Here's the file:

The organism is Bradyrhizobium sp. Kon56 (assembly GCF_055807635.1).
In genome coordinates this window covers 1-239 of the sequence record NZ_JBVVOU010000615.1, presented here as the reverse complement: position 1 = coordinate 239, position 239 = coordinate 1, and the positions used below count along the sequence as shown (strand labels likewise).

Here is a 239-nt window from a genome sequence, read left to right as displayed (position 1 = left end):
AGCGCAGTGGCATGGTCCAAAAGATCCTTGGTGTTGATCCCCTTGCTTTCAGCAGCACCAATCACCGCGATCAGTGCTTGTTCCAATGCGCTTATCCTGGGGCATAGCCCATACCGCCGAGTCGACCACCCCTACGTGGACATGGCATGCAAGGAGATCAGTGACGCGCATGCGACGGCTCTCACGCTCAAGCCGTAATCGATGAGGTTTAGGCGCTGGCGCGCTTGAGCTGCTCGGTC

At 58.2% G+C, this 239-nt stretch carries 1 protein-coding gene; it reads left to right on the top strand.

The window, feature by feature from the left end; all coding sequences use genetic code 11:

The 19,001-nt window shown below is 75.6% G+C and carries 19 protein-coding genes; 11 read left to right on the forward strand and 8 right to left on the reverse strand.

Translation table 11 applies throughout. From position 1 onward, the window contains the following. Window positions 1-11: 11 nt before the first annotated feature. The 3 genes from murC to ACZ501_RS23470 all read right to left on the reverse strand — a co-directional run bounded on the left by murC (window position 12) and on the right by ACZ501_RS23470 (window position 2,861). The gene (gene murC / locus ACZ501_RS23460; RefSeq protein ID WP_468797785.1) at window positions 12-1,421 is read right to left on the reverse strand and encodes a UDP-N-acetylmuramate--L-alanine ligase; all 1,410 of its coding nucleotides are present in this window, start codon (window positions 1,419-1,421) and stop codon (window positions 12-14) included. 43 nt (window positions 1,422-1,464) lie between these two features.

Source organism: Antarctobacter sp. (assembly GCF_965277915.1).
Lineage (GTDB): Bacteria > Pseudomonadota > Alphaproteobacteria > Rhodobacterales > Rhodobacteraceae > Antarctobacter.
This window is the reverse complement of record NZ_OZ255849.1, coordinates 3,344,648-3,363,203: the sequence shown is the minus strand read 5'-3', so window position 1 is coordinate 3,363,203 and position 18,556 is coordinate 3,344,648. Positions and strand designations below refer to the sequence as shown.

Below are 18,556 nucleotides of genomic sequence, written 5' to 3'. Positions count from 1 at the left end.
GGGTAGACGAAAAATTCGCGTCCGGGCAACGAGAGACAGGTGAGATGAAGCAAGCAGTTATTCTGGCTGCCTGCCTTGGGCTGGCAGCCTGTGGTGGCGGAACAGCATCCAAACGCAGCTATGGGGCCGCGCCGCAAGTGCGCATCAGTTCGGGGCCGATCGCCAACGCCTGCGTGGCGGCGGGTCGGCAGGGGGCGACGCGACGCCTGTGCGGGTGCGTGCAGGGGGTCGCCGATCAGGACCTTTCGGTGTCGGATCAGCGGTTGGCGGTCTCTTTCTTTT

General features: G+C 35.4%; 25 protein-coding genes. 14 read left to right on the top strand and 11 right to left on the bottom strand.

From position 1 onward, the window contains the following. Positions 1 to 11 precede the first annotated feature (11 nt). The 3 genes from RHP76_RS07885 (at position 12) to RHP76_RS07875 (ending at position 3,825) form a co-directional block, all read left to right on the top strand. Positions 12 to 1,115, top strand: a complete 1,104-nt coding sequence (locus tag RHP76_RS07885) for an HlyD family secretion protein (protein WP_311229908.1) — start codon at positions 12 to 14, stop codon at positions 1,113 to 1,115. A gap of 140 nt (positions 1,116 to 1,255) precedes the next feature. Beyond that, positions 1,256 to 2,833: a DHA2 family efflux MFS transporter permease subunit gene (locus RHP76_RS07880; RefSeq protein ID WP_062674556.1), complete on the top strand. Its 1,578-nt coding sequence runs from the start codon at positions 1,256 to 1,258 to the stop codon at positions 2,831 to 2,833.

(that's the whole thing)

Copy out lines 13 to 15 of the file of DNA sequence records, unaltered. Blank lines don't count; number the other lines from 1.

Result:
GGGTAGACGAAAAATTCGCGTCCGGGCAACGAGAGACAGGTGAGATGAAGCAAGCAGTTATTCTGGCTGCCTGCCTTGGGCTGGCAGCCTGTGGTGGCGGAACAGCATCCAAACGCAGCTATGGGGCCGCGCCGCAAGTGCGCATCAGTTCGGGGCCGATCGCCAACGCCTGCGTGGCGGCGGGTCGGCAGGGGGCGACGCGACGCCTGTGCGGGTGCGTGCAGGGGGTCGCCGATCAGGACCTTTCGGTGTCGGATCAGCGGTTGGCGGTCTCTTTCTTTT

General features: G+C 35.4%; 25 protein-coding genes. 14 read left to right on the top strand and 11 right to left on the bottom strand.

From position 1 onward, the window contains the following. Positions 1 to 11 precede the first annotated feature (11 nt). The 3 genes from RHP76_RS07885 (at position 12) to RHP76_RS07875 (ending at position 3,825) form a co-directional block, all read left to right on the top strand. Positions 12 to 1,115, top strand: a complete 1,104-nt coding sequence (locus tag RHP76_RS07885) for an HlyD family secretion protein (protein WP_311229908.1) — start codon at positions 12 to 14, stop codon at positions 1,113 to 1,115. A gap of 140 nt (positions 1,116 to 1,255) precedes the next feature. Beyond that, positions 1,256 to 2,833: a DHA2 family efflux MFS transporter permease subunit gene (locus RHP76_RS07880; RefSeq protein ID WP_062674556.1), complete on the top strand. Its 1,578-nt coding sequence runs from the start codon at positions 1,256 to 1,258 to the stop codon at positions 2,831 to 2,833.